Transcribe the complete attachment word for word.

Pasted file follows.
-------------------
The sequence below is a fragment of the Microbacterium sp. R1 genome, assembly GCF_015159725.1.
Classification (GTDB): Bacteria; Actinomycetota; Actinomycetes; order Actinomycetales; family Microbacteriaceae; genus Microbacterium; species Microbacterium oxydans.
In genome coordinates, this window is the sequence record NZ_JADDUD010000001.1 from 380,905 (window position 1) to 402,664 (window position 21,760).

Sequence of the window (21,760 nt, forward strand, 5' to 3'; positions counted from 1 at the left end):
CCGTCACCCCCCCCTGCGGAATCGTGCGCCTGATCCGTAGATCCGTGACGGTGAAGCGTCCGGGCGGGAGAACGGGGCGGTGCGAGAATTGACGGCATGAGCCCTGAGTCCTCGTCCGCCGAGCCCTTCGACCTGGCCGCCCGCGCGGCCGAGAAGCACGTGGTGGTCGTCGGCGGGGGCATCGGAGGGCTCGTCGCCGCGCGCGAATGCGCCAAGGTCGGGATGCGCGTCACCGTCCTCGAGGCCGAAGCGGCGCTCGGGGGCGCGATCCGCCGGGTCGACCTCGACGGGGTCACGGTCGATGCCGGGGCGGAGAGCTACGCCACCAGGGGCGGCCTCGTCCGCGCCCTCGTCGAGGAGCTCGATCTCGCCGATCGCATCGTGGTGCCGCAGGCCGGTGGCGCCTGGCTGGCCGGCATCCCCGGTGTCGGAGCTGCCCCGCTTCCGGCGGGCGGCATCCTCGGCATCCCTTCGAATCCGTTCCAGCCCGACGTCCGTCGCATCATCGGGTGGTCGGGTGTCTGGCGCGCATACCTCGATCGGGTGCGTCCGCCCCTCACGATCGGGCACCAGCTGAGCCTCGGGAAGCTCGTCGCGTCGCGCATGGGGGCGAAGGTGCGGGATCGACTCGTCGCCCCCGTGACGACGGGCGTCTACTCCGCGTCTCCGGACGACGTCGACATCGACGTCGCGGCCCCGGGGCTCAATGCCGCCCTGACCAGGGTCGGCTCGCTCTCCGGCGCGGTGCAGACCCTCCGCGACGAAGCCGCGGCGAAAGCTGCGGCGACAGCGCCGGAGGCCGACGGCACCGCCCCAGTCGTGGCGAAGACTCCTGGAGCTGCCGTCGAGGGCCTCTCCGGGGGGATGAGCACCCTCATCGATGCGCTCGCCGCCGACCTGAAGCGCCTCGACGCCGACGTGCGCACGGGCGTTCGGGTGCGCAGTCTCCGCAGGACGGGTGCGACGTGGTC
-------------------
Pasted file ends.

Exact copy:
The sequence below is a fragment of the Microbacterium sp. R1 genome, assembly GCF_015159725.1.
Classification (GTDB): Bacteria; Actinomycetota; Actinomycetes; order Actinomycetales; family Microbacteriaceae; genus Microbacterium; species Microbacterium oxydans.
In genome coordinates, this window is the sequence record NZ_JADDUD010000001.1 from 380,905 (window position 1) to 402,664 (window position 21,760).

Sequence of the window (21,760 nt, forward strand, 5' to 3'; positions counted from 1 at the left end):
CCGTCACCCCCCCCTGCGGAATCGTGCGCCTGATCCGTAGATCCGTGACGGTGAAGCGTCCGGGCGGGAGAACGGGGCGGTGCGAGAATTGACGGCATGAGCCCTGAGTCCTCGTCCGCCGAGCCCTTCGACCTGGCCGCCCGCGCGGCCGAGAAGCACGTGGTGGTCGTCGGCGGGGGCATCGGAGGGCTCGTCGCCGCGCGCGAATGCGCCAAGGTCGGGATGCGCGTCACCGTCCTCGAGGCCGAAGCGGCGCTCGGGGGCGCGATCCGCCGGGTCGACCTCGACGGGGTCACGGTCGATGCCGGGGCGGAGAGCTACGCCACCAGGGGCGGCCTCGTCCGCGCCCTCGTCGAGGAGCTCGATCTCGCCGATCGCATCGTGGTGCCGCAGGCCGGTGGCGCCTGGCTGGCCGGCATCCCCGGTGTCGGAGCTGCCCCGCTTCCGGCGGGCGGCATCCTCGGCATCCCTTCGAATCCGTTCCAGCCCGACGTCCGTCGCATCATCGGGTGGTCGGGTGTCTGGCGCGCATACCTCGATCGGGTGCGTCCGCCCCTCACGATCGGGCACCAGCTGAGCCTCGGGAAGCTCGTCGCGTCGCGCATGGGGGCGAAGGTGCGGGATCGACTCGTCGCCCCCGTGACGACGGGCGTCTACTCCGCGTCTCCGGACGACGTCGACATCGACGTCGCGGCCCCGGGGCTCAATGCCGCCCTGACCAGGGTCGGCTCGCTCTCCGGCGCGGTGCAGACCCTCCGCGACGAAGCCGCGGCGAAAGCTGCGGCGACAGCGCCGGAGGCCGACGGCACCGCCCCAGTCGTGGCGAAGACTCCTGGAGCTGCCGTCGAGGGCCTCTCCGGGGGGATGAGCACCCTCATCGATGCGCTCGCCGCCGACCTGAAGCGCCTCGACGCCGACGTGCGCACGGGCGTTCGGGTGCGCAGTCTCCGCAGGACGGGTGCGACGTGGTC